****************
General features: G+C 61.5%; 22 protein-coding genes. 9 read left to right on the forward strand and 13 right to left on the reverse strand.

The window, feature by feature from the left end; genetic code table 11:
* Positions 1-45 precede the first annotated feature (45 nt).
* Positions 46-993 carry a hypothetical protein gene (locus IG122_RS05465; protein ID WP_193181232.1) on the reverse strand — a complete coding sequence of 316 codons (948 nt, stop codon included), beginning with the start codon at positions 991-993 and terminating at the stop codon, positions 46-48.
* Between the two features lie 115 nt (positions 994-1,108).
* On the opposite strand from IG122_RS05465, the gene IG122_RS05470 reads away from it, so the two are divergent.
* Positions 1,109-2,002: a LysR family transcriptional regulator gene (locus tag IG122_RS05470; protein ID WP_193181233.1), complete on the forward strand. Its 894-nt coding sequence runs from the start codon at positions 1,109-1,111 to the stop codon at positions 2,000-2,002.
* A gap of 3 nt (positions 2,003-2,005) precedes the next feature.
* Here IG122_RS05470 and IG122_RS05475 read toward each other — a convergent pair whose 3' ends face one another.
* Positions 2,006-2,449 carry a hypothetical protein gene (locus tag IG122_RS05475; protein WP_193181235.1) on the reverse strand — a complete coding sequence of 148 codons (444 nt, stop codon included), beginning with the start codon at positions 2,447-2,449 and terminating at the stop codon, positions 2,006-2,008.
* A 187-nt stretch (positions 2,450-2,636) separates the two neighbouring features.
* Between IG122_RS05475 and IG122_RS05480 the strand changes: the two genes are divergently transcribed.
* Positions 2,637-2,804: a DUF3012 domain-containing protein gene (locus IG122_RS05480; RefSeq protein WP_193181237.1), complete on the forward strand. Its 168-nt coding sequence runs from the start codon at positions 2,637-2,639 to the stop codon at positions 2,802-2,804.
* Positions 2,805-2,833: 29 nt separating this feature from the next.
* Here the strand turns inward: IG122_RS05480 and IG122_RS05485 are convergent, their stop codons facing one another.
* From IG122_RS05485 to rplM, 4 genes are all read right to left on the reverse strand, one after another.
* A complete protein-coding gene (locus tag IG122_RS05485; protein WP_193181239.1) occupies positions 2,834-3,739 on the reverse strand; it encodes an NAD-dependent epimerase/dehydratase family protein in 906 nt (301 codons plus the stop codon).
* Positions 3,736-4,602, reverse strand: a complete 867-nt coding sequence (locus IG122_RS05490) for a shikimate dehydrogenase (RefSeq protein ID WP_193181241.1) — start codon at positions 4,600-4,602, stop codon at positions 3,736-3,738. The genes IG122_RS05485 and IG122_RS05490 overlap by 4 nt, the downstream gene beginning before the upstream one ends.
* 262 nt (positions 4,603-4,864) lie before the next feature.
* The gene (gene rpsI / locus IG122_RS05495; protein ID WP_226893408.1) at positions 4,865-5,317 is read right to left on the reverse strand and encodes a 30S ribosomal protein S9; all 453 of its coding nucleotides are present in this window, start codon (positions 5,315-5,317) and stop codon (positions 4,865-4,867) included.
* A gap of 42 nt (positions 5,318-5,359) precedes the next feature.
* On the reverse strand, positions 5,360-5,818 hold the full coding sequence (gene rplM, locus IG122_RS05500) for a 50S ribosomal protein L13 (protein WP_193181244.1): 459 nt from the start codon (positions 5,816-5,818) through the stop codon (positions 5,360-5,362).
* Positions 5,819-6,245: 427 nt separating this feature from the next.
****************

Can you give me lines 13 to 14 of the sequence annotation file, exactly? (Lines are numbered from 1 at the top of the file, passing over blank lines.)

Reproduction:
* Positions 2,637-2,804: a DUF3012 domain-containing protein gene (locus IG122_RS05480; RefSeq protein WP_193181237.1), complete on the forward strand. Its 168-nt coding sequence runs from the start codon at positions 2,637-2,639 to the stop codon at positions 2,802-2,804.
* Positions 2,805-2,833: 29 nt separating this feature from the next.